Tax March

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Tax March (Trump's Tax Day)
Part of protests against Donald Trump
Tax Day March.png
Date April 15, 2017
Location International
Caused by Donald Trump's refusal to release his tax returns as promised
Methods Protest march
Number
120,000
taxmarch.org
notonepenny.org

The Tax March (also known as the Tax Day March and Trump's Tax Day) was a series of demonstrations held in more than 150 locations throughout the United States on April 15, 2017.[1] The intent was to pressure U.S. President Donald Trump to release his tax returns.[2]

At least 180 march events were organized in the United States and abroad.[3][4] The protests were a response to the perceived lack of transparency in the Trump administration, and the fact that President Trump still had not released his tax returns by that date, contrary to his promise that he would.[5][6][7] April 15 is the deadline for most households to file income tax returns in the United States, though in 2017 the deadline was April 18 as the 15th fell on a Saturday.[8]

Background[edit]

The march organizers demanded that President Trump release his IRS tax returns, as he promised he would during his campaign.[9] Tax Day protests have been held since the 1990s and earlier, although until then typically by libertarian groups.[10][not in citation given] The Tea Party movement got started in part with a Tax Day protest on April 15, 2009.[11]

After 300,000 American citizens signed an online petition on WhiteHouse.gov in January 2017, Trump spokesperson Kellyanne Conway announced Trump would not release his tax returns due to lack of interest.[12] In response, a Tax Day March was planned for April 15, 2017, to be held in over two dozen major cities in the U.S., to pressure Trump to release his tax returns.[13][2][14][15]

The idea for the march was originally proposed on Twitter on January 22, 2017 by law professor Jennifer Taub, followed soon after by comedian Frank Lesser.[16][17] Some Tax Day march events were planned independently, without awareness of the tweets by Taub or Lesser.[18]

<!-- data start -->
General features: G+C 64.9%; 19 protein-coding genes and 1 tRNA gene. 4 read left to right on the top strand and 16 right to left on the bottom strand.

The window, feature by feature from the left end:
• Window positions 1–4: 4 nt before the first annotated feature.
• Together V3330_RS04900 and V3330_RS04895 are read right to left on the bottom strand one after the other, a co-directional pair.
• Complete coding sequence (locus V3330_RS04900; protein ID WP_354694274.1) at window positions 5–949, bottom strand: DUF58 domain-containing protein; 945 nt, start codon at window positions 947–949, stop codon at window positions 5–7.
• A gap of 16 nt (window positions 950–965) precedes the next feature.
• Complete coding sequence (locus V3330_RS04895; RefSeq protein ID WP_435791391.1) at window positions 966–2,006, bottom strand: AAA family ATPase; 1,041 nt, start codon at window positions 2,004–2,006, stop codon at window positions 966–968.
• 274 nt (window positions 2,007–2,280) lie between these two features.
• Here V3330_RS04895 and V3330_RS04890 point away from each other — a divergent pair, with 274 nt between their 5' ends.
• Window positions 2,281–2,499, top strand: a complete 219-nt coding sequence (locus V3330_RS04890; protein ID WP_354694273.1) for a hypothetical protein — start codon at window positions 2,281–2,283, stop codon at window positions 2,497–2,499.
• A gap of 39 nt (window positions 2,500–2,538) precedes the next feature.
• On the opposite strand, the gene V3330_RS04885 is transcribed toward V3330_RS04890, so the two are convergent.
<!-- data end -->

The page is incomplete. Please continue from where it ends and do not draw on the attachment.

Unlike most liberal protests in the United States, the Tax March did not focus on broad issues, but instead focused on a specific demand.[19]

Organizers and participating groups[edit]

Taub, who proposed the march idea on Twitter, later joined the executive committee for the march.[16] Lesser has also helped plan and publicize the event.[18]

Groups convening for the march included the American Federation of Teachers, Color of Change, Democracy Spring, Media Matters for America, MoveOn.org, the National Education Association, the National Women's Law Center, and Public Citizen.[20][21]

In early April 2017, march organizers wrote letters to Republican Congress members who had called on Trump to release his tax returns, asking them to attend the march and to "hold the President accountable".[8]

Planning[edit]

A "Trump chicken" stands across from San Francisco City Hall.

Marches were planned, and took place in over 150 cities throughout the United States.[22][23][17] Marches in at least eighteen U.S. cities featured giant inflatable chickens, originally designed by a graphic artist in Seattle and manufactured in Zhejiang, China for the Chinese Lunar New Year (for the Year of the Rooster). The San Francisco Tax March organizer who ordered the first inflatables felt that they symbolized that "Donald Trump was a big chicken for not releasing his taxes."[24][25] Organizers using the Tax Day's Facebook page chose to focus events on "government transparency, conflicts of interest and an unfair tax system," according to CNBC.[26]